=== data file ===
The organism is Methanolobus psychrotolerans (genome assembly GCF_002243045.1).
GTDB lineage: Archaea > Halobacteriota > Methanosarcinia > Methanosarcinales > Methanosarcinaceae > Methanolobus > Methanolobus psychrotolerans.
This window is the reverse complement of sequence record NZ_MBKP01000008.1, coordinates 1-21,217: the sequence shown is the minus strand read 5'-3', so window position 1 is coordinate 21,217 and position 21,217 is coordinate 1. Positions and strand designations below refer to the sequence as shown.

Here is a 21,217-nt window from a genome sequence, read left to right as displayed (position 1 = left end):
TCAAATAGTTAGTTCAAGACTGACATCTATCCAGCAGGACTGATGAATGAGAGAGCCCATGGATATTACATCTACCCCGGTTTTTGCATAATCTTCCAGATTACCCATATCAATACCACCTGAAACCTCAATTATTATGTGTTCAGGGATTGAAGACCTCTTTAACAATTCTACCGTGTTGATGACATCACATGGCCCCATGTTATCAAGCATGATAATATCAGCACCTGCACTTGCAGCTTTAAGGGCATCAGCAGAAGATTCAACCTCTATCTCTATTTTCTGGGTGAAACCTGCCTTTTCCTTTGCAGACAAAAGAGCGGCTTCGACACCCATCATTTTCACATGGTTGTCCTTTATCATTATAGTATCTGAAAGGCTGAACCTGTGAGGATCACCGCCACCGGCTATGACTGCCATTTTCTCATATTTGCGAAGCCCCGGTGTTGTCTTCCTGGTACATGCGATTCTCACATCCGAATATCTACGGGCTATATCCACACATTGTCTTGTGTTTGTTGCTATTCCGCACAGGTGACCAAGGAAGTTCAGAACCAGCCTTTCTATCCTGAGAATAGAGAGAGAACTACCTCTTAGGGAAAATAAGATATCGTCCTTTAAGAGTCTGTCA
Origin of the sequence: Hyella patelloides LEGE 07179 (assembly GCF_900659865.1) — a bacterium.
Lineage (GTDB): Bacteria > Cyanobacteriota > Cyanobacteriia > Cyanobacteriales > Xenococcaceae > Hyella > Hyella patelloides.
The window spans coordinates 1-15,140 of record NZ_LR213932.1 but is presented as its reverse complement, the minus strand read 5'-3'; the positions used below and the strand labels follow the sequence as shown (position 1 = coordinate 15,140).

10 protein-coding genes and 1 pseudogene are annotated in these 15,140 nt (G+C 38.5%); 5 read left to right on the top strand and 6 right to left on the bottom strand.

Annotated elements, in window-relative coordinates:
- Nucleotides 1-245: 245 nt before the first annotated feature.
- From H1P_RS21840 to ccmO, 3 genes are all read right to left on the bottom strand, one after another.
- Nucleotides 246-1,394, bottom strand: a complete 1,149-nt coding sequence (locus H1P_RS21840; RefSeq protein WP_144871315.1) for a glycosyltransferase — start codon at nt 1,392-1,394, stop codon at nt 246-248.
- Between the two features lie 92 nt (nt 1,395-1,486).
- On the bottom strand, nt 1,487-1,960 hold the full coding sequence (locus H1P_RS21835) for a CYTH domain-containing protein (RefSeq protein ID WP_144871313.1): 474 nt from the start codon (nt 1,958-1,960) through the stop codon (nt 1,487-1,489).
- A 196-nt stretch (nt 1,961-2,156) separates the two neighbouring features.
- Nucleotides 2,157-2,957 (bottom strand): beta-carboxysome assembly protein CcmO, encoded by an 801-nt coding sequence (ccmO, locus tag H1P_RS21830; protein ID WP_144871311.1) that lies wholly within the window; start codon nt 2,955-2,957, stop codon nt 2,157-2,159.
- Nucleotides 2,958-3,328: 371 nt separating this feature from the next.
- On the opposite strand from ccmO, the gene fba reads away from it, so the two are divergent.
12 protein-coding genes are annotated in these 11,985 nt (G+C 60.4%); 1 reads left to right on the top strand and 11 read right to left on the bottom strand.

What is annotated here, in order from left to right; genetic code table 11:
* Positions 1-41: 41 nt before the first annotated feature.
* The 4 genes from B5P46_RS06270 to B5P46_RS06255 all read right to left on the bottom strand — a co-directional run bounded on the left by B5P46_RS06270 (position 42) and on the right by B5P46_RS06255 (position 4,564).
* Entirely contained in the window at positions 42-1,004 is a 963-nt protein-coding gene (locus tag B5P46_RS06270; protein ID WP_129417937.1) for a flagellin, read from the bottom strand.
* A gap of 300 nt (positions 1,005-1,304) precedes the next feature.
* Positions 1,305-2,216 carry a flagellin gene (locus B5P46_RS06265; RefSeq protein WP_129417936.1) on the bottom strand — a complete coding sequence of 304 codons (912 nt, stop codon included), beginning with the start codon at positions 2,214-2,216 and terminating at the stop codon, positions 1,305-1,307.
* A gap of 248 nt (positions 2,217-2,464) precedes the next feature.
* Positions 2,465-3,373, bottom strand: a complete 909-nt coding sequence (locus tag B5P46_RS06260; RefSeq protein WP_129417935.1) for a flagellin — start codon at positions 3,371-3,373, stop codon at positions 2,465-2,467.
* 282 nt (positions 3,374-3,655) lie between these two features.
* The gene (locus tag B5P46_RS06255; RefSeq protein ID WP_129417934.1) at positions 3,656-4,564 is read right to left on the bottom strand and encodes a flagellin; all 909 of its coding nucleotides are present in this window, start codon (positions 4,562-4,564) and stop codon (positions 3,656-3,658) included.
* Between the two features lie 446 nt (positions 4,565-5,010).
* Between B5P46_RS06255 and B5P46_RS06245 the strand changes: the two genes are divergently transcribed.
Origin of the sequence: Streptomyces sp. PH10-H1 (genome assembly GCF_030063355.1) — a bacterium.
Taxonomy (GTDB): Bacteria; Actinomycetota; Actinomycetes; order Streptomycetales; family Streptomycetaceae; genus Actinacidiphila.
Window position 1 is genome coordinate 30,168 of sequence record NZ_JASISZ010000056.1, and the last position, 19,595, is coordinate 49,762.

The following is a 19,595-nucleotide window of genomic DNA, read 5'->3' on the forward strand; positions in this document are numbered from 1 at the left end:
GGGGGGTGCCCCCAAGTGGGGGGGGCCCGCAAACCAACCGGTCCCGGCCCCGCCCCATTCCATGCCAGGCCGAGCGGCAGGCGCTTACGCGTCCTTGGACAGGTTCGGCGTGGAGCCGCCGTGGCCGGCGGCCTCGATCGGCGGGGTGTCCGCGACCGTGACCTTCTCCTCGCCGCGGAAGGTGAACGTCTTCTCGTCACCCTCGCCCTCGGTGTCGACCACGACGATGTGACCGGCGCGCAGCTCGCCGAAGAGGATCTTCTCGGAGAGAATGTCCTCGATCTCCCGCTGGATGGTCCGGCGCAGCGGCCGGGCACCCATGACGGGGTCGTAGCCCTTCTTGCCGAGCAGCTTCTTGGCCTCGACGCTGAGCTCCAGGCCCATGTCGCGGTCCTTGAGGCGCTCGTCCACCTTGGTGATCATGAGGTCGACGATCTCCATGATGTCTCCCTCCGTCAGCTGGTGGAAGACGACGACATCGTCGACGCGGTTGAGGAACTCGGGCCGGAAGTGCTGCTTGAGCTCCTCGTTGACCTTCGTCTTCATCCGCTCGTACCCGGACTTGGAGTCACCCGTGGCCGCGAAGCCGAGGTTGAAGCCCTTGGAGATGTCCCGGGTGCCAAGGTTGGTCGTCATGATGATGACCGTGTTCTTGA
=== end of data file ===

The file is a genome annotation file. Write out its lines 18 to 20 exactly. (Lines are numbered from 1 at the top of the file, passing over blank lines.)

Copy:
- Nucleotides 2,958-3,328: 371 nt separating this feature from the next.
- On the opposite strand from ccmO, the gene fba reads away from it, so the two are divergent.
12 protein-coding genes are annotated in these 11,985 nt (G+C 60.4%); 1 reads left to right on the top strand and 11 read right to left on the bottom strand.